The Long Blue Line: Stone-Coast Guard Aviator #1 sets the record 100 years ago

Coast Guard aviators have always been at the forefront of technological change. So it should come as no surprise that 100 years ago, Elmer F. Stone became a driving force behind early Coast Guard aviation and served as a pilot in the Navy’s NC Seaplane Squadron One where he became the first man to pilot an aircraft across the Atlantic.

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This blog is part of a series honoring the long blue line of Coast Guard men and women who served before us. Stay tuned as we highlight the customs, traditions, history and heritage of the Coast Guard.

Written by William H. Thiesen, Ph.D.
Coast Guard Atlantic Area Historian

Coast Guard aviators have always been at the forefront of technological change and put themselves in harm’s way to complete the mission. Some have risked their lives to pioneer the development of the helicopter, and the rescue swimmer program; others have served as astronauts in the Space Shuttle Program. Coast Guard aviation crews have flown rescue missions in all sorts of weather from the jungles of Vietnam to the treacherous Bering Sea to the frigid ice cap of Greenland. Therefore, it should come as no surprise that 100 years ago a Coast Guard aviator was the first to pilot an aircraft across the Atlantic.

Elmer Fowler Stone topped the list of applicants for the Revenue Cutter Service School of Instruction class of 1913, a small group that would feature several distinguished graduates in the history of Coast Guard aviation. In three years, Stone graduated from this predecessor of the Coast Guard Academy and received a commission as a third lieutenant. He was first assigned to the cutter Onondaga patrolling the Mid-Atlantic Coast out of Hampton Roads.

Despite his skill as a line officer, Stone’s interest and true aptitude lay with engineering and technology. The Curtiss Aeroplane & Motor Company established one of the nation’s first flying schools in Newport News, Virginia, next to Onondaga’s dock. In early 1915, after witnessing Curtiss’s flight operations, Stone experienced his own first flight in a Curtiss F “flying boat.” The flight convinced Stone that aviation could revolutionize the Coast Guard’s traditional missions of search and rescue and law enforcement.

Stone became a driving force behind early Coast Guard aviation, but he had to convince other service members to join the cause. The movement gained momentum as, one-by-one, other officers backed his effort to establish a Coast Guard aviation branch. By early 1916, Coast Guard Commandant Ellsworth Bertholf became a believer and sent Stone to the U.S. Navy’s new flight school in Pensacola, Florida. By the end of 1916, it seemed that aviation was well on its way to becoming an accepted part of Coast Guard operations.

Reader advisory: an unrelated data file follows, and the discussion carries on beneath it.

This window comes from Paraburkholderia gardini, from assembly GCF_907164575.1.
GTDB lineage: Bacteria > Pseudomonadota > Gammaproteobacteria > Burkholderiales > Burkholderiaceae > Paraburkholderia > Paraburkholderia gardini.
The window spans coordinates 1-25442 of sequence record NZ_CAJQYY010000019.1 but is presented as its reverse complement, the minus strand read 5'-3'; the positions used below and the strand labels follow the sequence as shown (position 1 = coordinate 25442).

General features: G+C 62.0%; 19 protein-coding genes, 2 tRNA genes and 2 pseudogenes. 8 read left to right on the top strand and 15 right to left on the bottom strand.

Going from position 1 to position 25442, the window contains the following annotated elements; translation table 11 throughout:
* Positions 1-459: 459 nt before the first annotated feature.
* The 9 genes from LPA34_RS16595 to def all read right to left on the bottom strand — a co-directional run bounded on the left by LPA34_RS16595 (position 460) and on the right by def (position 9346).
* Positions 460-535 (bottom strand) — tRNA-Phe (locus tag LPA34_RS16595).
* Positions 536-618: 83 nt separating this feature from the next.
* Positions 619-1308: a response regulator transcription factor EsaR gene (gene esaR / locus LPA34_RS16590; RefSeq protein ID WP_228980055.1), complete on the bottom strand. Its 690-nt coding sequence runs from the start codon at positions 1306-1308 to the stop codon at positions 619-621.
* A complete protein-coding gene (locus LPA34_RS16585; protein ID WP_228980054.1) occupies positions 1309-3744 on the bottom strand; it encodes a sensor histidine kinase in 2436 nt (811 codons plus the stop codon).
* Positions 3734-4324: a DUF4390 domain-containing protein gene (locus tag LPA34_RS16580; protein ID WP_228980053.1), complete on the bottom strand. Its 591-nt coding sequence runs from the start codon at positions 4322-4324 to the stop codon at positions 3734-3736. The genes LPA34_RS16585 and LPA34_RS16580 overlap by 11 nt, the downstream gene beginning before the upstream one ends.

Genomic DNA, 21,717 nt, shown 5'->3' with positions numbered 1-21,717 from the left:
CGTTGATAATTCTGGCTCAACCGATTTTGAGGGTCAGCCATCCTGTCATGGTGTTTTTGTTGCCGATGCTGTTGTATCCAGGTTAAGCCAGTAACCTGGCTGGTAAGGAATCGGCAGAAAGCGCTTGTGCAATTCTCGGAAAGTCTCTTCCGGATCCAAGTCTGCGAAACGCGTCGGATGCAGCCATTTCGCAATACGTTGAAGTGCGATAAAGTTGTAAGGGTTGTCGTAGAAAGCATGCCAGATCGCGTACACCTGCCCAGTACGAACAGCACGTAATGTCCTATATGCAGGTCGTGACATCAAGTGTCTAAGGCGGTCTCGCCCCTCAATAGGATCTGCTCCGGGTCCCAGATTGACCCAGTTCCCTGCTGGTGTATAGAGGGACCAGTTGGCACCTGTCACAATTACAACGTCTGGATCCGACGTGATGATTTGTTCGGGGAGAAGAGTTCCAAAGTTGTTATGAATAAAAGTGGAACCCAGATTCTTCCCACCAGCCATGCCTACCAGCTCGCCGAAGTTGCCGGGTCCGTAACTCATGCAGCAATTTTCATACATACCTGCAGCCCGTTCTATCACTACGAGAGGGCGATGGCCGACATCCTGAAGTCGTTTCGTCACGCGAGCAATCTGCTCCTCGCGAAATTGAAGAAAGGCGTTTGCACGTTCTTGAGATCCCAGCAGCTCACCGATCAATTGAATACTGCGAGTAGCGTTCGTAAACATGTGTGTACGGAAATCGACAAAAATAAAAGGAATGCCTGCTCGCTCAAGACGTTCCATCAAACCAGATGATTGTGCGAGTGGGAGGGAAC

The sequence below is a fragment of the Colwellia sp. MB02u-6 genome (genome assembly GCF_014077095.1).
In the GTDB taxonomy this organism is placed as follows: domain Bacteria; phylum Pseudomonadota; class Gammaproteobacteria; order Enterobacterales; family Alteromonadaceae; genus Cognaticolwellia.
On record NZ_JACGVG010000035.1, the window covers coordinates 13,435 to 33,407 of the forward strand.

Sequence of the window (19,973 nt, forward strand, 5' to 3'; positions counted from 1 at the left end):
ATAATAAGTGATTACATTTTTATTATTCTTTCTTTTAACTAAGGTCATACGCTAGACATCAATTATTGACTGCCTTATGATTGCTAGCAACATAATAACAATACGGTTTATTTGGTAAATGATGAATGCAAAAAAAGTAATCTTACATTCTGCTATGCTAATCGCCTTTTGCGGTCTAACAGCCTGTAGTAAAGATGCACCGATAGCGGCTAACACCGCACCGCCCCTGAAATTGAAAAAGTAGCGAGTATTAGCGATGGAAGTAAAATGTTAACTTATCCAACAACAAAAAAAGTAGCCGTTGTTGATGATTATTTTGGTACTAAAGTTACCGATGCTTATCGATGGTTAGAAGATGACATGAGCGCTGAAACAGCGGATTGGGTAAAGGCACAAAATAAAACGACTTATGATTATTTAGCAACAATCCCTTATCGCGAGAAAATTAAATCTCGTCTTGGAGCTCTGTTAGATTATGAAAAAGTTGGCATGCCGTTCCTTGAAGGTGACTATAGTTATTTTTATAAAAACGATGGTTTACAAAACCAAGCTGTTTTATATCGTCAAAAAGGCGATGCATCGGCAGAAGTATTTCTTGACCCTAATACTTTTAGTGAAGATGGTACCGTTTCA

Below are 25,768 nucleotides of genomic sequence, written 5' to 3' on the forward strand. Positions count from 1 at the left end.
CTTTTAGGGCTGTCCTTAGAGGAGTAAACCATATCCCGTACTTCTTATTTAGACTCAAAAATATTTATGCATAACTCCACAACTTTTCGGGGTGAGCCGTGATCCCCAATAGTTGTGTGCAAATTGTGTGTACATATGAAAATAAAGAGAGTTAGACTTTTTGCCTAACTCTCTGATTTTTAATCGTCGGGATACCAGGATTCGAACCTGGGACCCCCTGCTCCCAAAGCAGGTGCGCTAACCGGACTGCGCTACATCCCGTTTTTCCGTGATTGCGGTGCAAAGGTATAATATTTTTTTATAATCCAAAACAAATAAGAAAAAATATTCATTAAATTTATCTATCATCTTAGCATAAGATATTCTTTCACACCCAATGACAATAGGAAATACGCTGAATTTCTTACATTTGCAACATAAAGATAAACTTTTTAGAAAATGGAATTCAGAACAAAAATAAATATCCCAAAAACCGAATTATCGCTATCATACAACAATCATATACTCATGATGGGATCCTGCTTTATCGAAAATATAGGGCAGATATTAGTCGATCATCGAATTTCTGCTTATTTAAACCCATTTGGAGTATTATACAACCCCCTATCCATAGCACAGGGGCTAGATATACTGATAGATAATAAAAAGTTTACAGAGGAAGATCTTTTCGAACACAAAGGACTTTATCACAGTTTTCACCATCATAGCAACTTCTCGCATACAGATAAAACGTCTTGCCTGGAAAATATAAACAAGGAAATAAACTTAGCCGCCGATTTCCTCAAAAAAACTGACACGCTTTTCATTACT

With World War I heating up in Europe, the early movement for Coast Guard aviation slowed to a standstill. When the United States entered the war, the Coast Guard was transferred to the Navy Department by executive order. In September 1918, Stone received a promotion to first lieutenant and by early spring of the next year, the Navy transferred him to Naval Air Station Rockaway, in New York, to serve as a pilot in NC Seaplane Squadron One. His mission was to pilot a seaplane in the first attempt to fly across the Atlantic Ocean.

The aircraft stationed at Rockaway were large “NC” (Navy-Curtiss) flying boats. The NC’s had a biplane design with three forward facing tractor engines and a fourth center-mounted pusher engine facing to the rear. Each NC flying boat had a crew of six, including the pilot, co-pilot, radio operator, engineering officer, assistant engineer, and commanding officer/navigator. Fully loaded with 1,800 gallons of fuel, the NC’s attempting the transatlantic crossing weighed about 28,000 pounds, 4,000 more than under normal conditions. These overloaded aircraft had to fly nearly two miles at full speed just to get off the water.